The National Portrait Gallery aims to increase the appreciation and understanding of contemporary forms of portraiture. It is with this objective in mind that the Gallery is pleased to host a display of three works by Susan Aldworth. The Gallery has been aware of Aldworth’s work for some time through her residencies at the Institute of Neurosciences, Newcastle University, the Department of Neurophysiology, St Thomas’ Hospital, London and at The Royal London Hospital, culminating in the exhibitions Matter into Imagination in 2006 and Scribing the Soul in 2008 (both of which went on to tour nationally and internationally). Fittingly, the display at the National Portrait Gallery sits adjacent to a room of portraits surveying the fields of science and technology, including Jason Brooks’s majestic painting of the biochemist Sir Paul Nurse, 2008 (NPG 6837); Michael Gaskell’s portrait of the chemist and ecologist James Lovelock, 2011 (NPG 6928); and David Cobley’s portrait of stem cell research scientist Sir Martin Evans, 2011 (NPG 6897). Whilst such works function to commemorate the individual personalities working in the sciences in the present day, Aldworth’s works take a different perspective: focusing on the patient. Perhaps the most illuminating work from the Gallery’s Collection in this context is Marc Quinn’s Self, 2006 (NPG 6863): a sculpture comprising eight pints of the artist’s own blood. In the Cartesian tradition, Self questions the relationship between body and mind, asking what constitutes a person and is thus a legitimate subject for portraiture. Aldworth’s work goes further, to investigate this relationship in a pathological context. The balance in the accord between body and mind is tested for those living with a medical condition and in the past Susan Aldworth has worked with people with heart problems or epilepsy or schizophrenia to explore this.
Expanding a notion of contemporary portraiture, Aldworth utilises the illustrative vocabulary of science in her innovative printmaking process. Incorporating the graphic forms of medical textbook imagery, electroencephalograms (EEG) and angiograms, she asks how this material corresponds or contrasts with the subject’s sense of themselves and prompts us to reconsider how we might best understand an individual. The portraits on display at the National Gallery were produced as part of a commission for Guys and St. Thomas’s Hospital in Westminster. All three depict a person with epilepsy and each work is rich with content relating to their experience of living with the condition. The works combine EEG scans in tandem with photographs and freehand and imprint etchings, encompassing the three representational categories of sign (as defined by scientist and philosopher Charles S. Peirce) of ‘icon’, ‘index’ and ‘symbol’. Under the category of ‘icon’ (signs which resemble or exhibit their object) are photographs. Photographs are also, arguably, ‘indexes’, in that they bear a causal relation to the person. Providing a counterpoint to the photograph are the EEG prints: an index of the person certainly, but what is less clear cut is the extent to which they can also be considered ‘iconic’ under Peirce’s definition. Few outside the medical profession are able to ‘read’ such images but they are, nonetheless, individualised depictions that tell us specific things about a person. In a pathological context, of course, such scientific imagery proliferates and gains greater importance in the way the subject conceives a sense of self, but also in how others perceive the subject. Lastly, the portraits incorporate the ‘symbolic’. The sinuous lines, etched white on black like an x-ray, stand for the thoughts and minds of the three sitters. Diverging into vein-like forms and coalescing to join or evoke hands, eyelashes, Aldworth’s technique neatly appropriates the forms of science and medicine for use in a poetic or emotional capacity. It is especially fitting that she has arrived at certain shapes and effects by means of a more embodied nature. By using lengths of wool and leaves or splashes of fluid (indexically) in her etching technique, Aldworth alludes to the myriad forces and events that impact upon the psychology of a subject.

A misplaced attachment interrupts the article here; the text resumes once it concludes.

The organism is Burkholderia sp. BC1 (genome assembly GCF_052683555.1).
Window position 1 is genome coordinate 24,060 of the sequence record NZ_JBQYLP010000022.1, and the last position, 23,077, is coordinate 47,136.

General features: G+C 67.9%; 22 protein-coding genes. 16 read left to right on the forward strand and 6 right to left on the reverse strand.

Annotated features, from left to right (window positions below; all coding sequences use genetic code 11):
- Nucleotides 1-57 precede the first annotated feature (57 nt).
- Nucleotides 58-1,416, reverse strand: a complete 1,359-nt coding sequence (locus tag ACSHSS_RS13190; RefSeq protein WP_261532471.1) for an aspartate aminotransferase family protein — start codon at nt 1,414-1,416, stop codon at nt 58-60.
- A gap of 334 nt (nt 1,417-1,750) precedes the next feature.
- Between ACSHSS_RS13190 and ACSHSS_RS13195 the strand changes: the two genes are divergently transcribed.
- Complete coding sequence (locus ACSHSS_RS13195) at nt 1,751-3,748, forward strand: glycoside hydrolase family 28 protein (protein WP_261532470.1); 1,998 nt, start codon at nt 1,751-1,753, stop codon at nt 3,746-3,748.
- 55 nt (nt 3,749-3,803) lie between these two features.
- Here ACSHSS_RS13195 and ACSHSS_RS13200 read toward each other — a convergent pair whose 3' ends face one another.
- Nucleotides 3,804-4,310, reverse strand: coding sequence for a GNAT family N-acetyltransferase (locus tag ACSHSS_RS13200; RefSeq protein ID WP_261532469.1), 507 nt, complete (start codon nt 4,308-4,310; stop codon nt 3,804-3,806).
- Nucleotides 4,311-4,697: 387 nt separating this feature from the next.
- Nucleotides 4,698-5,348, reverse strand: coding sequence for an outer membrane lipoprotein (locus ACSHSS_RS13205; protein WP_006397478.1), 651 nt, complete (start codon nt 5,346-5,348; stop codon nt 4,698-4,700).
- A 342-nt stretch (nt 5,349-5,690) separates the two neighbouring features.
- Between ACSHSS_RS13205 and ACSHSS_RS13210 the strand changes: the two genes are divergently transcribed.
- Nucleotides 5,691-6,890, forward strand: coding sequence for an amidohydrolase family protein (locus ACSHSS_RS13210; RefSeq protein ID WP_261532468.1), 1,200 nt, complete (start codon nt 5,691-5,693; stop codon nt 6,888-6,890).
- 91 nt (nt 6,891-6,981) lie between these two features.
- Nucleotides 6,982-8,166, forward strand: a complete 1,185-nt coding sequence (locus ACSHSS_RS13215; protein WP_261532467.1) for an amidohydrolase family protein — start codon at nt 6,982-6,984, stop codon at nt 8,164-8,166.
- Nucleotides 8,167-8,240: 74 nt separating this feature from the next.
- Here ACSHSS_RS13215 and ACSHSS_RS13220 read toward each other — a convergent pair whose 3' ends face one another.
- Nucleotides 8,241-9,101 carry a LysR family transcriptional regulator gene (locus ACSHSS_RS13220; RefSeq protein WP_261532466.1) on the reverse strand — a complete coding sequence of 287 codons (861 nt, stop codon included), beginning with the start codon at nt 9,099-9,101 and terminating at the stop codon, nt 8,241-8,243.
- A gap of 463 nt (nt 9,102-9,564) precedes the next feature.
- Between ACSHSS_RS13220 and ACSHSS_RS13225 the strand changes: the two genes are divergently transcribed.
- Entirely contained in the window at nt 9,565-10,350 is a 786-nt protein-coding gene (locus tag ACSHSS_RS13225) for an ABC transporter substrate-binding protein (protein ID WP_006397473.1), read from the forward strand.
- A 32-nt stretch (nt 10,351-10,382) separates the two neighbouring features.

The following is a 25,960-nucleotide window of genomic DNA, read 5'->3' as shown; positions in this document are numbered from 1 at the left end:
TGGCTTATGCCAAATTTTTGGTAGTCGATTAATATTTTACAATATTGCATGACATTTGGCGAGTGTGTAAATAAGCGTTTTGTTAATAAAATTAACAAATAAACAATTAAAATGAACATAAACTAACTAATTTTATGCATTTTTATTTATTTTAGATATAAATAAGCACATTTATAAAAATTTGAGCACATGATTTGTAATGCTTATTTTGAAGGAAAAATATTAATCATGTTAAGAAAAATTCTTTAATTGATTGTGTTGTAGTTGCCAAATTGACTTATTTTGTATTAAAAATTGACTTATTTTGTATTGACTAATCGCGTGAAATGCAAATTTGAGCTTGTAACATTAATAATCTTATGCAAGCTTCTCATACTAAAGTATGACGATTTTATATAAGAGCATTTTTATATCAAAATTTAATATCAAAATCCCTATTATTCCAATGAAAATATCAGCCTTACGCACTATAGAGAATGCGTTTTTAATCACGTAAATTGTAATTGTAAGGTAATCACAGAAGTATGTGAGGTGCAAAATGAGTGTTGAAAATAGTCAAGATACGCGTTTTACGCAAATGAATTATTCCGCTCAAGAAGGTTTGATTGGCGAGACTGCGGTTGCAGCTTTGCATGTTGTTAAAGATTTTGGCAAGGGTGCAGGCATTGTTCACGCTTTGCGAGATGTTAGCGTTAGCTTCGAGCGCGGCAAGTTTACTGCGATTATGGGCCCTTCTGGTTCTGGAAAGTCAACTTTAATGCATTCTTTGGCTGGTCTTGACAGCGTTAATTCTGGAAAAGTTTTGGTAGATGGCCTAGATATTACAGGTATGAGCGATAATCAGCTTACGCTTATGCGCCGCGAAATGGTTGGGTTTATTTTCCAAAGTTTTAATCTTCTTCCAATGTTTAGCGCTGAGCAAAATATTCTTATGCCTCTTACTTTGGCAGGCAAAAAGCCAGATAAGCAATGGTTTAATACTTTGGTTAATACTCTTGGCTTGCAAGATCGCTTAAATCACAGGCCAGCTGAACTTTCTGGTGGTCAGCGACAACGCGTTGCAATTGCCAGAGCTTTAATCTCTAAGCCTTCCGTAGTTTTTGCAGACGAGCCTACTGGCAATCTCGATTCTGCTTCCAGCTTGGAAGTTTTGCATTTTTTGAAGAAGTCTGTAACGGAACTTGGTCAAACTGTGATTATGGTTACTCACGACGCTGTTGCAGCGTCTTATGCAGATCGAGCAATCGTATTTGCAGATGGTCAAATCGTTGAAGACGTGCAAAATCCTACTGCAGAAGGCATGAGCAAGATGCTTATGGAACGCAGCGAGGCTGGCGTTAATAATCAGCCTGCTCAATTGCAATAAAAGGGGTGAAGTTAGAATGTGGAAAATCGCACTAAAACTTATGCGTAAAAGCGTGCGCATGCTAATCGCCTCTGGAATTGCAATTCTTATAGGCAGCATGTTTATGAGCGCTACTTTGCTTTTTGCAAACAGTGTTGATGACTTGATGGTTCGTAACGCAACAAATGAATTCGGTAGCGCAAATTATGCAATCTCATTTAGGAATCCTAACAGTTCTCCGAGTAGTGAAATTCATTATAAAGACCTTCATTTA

The time Aldworth spends with her subjects, and her innovative, mixed approach to printmaking, highlight the synergies and disparities between medical and emotional conceptions of what constitutes the self. It is the great conceit of portraiture that something of the inner self is revealed in outward appearance and Aldworth’s work foregrounds this assumption in relation to a contemporary visual culture that is, increasingly, informed by science.
Inga Fraser is Assistant Curator of Contemporary and 20th Century, at the National Portrait Gallery.